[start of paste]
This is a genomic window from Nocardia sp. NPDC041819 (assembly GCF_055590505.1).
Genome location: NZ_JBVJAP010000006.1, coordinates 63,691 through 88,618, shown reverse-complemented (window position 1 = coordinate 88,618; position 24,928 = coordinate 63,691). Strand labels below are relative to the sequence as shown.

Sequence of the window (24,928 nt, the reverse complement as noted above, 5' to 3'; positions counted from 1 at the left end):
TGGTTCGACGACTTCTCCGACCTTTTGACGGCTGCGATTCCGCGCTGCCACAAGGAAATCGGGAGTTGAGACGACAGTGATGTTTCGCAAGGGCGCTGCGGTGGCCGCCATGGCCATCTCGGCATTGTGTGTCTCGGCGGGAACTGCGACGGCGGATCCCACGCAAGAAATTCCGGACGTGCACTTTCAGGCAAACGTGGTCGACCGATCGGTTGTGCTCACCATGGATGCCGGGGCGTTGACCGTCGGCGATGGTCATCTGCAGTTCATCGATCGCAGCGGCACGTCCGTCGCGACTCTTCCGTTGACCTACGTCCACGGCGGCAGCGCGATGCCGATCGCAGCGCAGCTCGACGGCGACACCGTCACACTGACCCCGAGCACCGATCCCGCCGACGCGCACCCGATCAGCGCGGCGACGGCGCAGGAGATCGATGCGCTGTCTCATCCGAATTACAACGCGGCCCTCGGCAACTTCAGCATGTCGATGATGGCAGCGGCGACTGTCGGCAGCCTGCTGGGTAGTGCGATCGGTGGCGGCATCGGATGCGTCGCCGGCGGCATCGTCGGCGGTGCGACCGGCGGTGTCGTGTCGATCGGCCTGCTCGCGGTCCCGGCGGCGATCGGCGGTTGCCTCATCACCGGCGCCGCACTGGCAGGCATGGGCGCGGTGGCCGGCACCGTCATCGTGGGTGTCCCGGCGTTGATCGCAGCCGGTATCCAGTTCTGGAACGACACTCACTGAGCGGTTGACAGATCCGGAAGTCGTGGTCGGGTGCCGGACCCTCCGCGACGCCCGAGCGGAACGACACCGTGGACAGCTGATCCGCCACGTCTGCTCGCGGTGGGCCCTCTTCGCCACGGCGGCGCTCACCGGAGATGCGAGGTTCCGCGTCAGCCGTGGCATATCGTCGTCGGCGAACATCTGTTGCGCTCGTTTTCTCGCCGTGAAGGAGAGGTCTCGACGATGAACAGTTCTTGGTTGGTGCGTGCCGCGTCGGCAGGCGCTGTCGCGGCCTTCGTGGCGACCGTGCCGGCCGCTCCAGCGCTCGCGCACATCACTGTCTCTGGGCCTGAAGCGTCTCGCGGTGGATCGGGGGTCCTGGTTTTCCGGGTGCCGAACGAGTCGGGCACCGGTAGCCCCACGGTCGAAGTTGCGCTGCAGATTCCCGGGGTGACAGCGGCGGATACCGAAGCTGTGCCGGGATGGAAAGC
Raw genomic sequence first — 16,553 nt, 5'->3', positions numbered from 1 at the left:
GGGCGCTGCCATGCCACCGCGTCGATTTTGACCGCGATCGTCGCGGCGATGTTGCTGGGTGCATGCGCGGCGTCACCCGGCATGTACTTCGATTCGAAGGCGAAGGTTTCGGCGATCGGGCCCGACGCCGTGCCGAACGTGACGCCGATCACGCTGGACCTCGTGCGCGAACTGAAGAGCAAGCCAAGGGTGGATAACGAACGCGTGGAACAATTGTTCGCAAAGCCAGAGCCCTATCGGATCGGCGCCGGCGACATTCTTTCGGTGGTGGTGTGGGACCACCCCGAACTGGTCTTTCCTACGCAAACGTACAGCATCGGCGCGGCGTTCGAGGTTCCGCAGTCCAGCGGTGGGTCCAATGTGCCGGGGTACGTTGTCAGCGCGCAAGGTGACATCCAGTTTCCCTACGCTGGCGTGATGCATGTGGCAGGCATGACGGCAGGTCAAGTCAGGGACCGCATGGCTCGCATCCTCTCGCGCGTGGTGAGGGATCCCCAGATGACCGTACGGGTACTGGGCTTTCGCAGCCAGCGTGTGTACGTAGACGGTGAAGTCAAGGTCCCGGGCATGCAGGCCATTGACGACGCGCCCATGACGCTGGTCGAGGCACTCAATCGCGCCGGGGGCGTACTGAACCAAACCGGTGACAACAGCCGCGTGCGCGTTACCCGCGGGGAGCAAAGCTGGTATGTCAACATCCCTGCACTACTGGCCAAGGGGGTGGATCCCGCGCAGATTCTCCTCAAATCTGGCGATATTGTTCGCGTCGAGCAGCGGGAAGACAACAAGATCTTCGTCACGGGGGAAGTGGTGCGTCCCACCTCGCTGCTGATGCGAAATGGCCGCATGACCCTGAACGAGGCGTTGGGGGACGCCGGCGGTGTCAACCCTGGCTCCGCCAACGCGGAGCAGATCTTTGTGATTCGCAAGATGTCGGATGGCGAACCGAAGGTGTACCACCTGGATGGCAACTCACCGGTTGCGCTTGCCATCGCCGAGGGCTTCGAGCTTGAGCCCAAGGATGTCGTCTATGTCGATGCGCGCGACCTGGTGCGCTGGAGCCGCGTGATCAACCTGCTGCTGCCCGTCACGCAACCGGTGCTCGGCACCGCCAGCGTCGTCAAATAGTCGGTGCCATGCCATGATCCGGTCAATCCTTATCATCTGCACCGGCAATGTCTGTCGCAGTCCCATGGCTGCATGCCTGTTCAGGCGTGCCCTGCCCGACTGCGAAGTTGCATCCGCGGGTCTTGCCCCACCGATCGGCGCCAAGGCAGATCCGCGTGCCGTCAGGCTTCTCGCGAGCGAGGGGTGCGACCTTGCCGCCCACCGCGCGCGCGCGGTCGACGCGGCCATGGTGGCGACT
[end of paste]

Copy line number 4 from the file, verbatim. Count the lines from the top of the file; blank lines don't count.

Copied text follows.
TGGTTCGACGACTTCTCCGACCTTTTGACGGCTGCGATTCCGCGCTGCCACAAGGAAATCGGGAGTTGAGACGACAGTGATGTTTCGCAAGGGCGCTGCGGTGGCCGCCATGGCCATCTCGGCATTGTGTGTCTCGGCGGGAACTGCGACGGCGGATCCCACGCAAGAAATTCCGGACGTGCACTTTCAGGCAAACGTGGTCGACCGATCGGTTGTGCTCACCATGGATGCCGGGGCGTTGACCGTCGGCGATGGTCATCTGCAGTTCATCGATCGCAGCGGCACGTCCGTCGCGACTCTTCCGTTGACCTACGTCCACGGCGGCAGCGCGATGCCGATCGCAGCGCAGCTCGACGGCGACACCGTCACACTGACCCCGAGCACCGATCCCGCCGACGCGCACCCGATCAGCGCGGCGACGGCGCAGGAGATCGATGCGCTGTCTCATCCGAATTACAACGCGGCCCTCGGCAACTTCAGCATGTCGATGATGGCAGCGGCGACTGTCGGCAGCCTGCTGGGTAGTGCGATCGGTGGCGGCATCGGATGCGTCGCCGGCGGCATCGTCGGCGGTGCGACCGGCGGTGTCGTGTCGATCGGCCTGCTCGCGGTCCCGGCGGCGATCGGCGGTTGCCTCATCACCGGCGCCGCACTGGCAGGCATGGGCGCGGTGGCCGGCACCGTCATCGTGGGTGTCCCGGCGTTGATCGCAGCCGGTATCCAGTTCTGGAACGACACTCACTGAGCGGTTGACAGATCCGGAAGTCGTGGTCGGGTGCCGGACCCTCCGCGACGCCCGAGCGGAACGACACCGTGGACAGCTGATCCGCCACGTCTGCTCGCGGTGGGCCCTCTTCGCCACGGCGGCGCTCACCGGAGATGCGAGGTTCCGCGTCAGCCGTGGCATATCGTCGTCGGCGAACATCTGTTGCGCTCGTTTTCTCGCCGTGAAGGAGAGGTCTCGACGATGAACAGTTCTTGGTTGGTGCGTGCCGCGTCGGCAGGCGCTGTCGCGGCCTTCGTGGCGACCGTGCCGGCCGCTCCAGCGCTCGCGCACATCACTGTCTCTGGGCCTGAAGCGTCTCGCGGTGGATCGGGGGTCCTGGTTTTCCGGGTGCCGAACGAGTCGGGCACCGGTAGCCCCACGGTCGAAGTTGCGCTGCAGATTCCCGGGGTGACAGCGGCGGATACCGAAGCTGTGCCGGGATGGAAAGC